Buy Used
CDN$ 0.01
+ CDN$ 6.49 shipping
Used: Good | Details
Condition: Used: Good
Comment: Moderate wear on cover and edges. Minimal highlighting and/or other markings can be present. May be ex-library copy and may not include CD, Accessories and/or Dust Cover. Good readable copy.
Have one to sell?
Flip to back Flip to front
Listen Playing... Paused   You're listening to a sample of the Audible audio edition.
Learn more
See all 4 images

The Thorn Birds Paperback – May 27 2003

4.7 out of 5 stars 125 customer reviews

See all 42 formats and editions Hide other formats and editions
Amazon Price
New from Used from
Kindle Edition
"Please retry"
Paperback, May 27 2003
CDN$ 3.57 CDN$ 0.01

Harry Potter and the Cursed Child
click to open popover

No Kindle device required. Download one of the Free Kindle apps to start reading Kindle books on your smartphone, tablet, and computer.
Getting the download link through email is temporarily not available. Please check back later.

  • Apple
  • Android
  • Windows Phone
  • Android

To get the free app, enter your mobile phone number.

Product Details

  • Paperback: 704 pages
  • Publisher: Avon; 25th Anniversary ed. edition (May 27 2003)
  • Language: English
  • ISBN-10: 0380018179
  • ISBN-13: 978-0230196803
  • Product Dimensions: 10.6 x 2.7 x 17.1 cm
  • Shipping Weight: 363 g
  • Average Customer Review: 4.7 out of 5 stars 125 customer reviews
  • Amazon Bestsellers Rank: #98,785 in Books (See Top 100 in Books)
  •  Would you like to update product info, give feedback on images, or tell us about a lower price?

Product Description


"A perfect Read...The kind of book the world blockbuster was made"--"Boston Globe"A heart-rending epic...truly marvelous"--"Chicago Tribune"Beautiful...compelling entertaiment--

From the Back Cover

Now, 25 years after it first took the world by storm, Colleen McCullough's sweeping family saga of dreams, titanic struggles, dark passions, and forbidden love in the Australian Outback returns to enthrall a new generation. As powerful, moving, and unforgettable as when it originally appeared, it remains a monumental literary achievement—a landmark novel to be read . . . and read again!

See all Product Description

What Other Items Do Customers Buy After Viewing This Item?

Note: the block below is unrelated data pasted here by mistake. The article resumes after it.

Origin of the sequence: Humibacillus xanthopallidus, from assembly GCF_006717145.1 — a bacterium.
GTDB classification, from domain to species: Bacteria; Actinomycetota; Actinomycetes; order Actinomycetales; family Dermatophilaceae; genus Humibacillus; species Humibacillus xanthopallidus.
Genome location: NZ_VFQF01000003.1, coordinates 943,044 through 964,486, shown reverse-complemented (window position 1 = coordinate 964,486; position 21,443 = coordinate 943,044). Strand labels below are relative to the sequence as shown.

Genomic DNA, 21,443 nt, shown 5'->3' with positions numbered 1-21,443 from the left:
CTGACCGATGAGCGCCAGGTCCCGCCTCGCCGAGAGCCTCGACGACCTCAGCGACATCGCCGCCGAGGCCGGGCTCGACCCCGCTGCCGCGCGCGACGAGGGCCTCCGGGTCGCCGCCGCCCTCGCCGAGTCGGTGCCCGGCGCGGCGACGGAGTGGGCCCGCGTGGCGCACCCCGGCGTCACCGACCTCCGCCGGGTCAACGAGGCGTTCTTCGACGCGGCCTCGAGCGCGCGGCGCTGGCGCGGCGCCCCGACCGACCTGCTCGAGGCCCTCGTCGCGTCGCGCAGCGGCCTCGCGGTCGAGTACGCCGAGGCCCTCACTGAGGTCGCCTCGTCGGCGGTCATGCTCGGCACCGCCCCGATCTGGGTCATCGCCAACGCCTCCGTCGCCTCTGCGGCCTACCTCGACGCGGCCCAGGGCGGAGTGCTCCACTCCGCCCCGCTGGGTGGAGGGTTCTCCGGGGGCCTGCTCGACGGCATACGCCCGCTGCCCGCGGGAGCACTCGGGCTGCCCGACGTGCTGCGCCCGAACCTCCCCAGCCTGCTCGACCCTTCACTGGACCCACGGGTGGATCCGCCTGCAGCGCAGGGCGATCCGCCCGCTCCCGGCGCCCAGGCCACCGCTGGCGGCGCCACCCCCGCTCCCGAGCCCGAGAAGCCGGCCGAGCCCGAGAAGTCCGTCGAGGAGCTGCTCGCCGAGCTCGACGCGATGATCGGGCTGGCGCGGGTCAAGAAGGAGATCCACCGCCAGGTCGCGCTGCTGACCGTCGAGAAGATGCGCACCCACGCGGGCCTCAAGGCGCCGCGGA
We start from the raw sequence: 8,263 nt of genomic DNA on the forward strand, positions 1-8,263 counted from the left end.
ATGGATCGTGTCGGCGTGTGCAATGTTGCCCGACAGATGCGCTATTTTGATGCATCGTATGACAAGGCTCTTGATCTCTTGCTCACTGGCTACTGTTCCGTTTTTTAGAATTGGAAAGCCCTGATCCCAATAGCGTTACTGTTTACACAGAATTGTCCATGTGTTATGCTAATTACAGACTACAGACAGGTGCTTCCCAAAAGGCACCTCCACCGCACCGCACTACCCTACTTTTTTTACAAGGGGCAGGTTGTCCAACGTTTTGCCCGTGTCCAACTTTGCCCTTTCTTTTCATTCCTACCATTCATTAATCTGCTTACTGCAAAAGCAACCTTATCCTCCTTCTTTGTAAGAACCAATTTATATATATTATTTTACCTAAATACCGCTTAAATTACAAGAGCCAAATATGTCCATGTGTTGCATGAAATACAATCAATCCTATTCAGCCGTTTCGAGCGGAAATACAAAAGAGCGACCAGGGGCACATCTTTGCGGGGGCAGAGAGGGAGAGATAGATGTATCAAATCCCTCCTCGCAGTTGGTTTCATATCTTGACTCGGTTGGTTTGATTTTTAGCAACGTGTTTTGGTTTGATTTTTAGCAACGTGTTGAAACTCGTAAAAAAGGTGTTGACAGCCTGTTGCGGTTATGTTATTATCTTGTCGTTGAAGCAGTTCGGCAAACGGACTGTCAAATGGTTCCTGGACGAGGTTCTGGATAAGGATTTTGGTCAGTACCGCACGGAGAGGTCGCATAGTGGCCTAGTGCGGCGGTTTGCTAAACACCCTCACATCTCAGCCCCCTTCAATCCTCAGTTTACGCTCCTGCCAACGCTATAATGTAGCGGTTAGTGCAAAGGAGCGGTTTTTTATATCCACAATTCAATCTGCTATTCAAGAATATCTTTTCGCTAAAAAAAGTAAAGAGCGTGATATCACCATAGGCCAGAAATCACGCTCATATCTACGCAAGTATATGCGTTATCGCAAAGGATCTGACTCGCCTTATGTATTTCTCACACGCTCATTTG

Customer Reviews

4.7 out of 5 stars
Share your thoughts with other customers

Top Customer Reviews

Format: Paperback
This novel truly is epic. The story and attention to detail is intriguing . . . that being said, I found some passages and characters more cumbersome than captivating. Strong, independent Meggie is suddenly weak and obsessed around the arrogant and somewhat emotionally obtuse Father Ralph . . . it became a bit tedious after some time to say the least. Back and forth and back and forth, too much drama and telling of the story as opposed to showing me the story. I don't know, this novel had all the makings of a great book, but something did not work for me, I think it was the somewhat irritating main characters. I would have loved to hear more about Fee or Frank, or any of the other beautifully introduced characters.
Yes, I know I am in the minority here, but I never felt engaged with any characters, and at the end I felt I was only just beginning to understand most of them.
One person found this helpful. Was this review helpful to you? Yes No Sending feedback...
Thank you for your feedback.
Sorry, we failed to record your vote. Please try again.
Report abuse
Format: Paperback
This is a truly a great and classic novel. I do not bestow these oft-overused adjectives lightly. This is a story of deep, rich, and forbidden love, betrayal, tragedy, and ambition. This is a truly wonderful story set primarily in Australia, circa 1915 and then spanning several generations to the post World War II era. McCullough writes a sprawling story which primarily centers on the forbidden love between an extraordinary woman and a good but ambitious priest.
This is the story of the Cleary family, originally from Ireland, who emigrate first to New Zealand, and early on, to Australia. The young Cleary daughter, Meggie, falls in love with the local Catholic priest, Ralph de Briccasart, who is a good and ambitious man who certainly does nothing to encourage this love, but who certainly returns it as he regards Meggie as the daughter he can never have. As Meggie matures, he comes to regard her in a more romantic way. A great struggle arises between this love on the one hand ("the forbidden rose") and his ambition to become a Cardinal or perhaps more, on the other.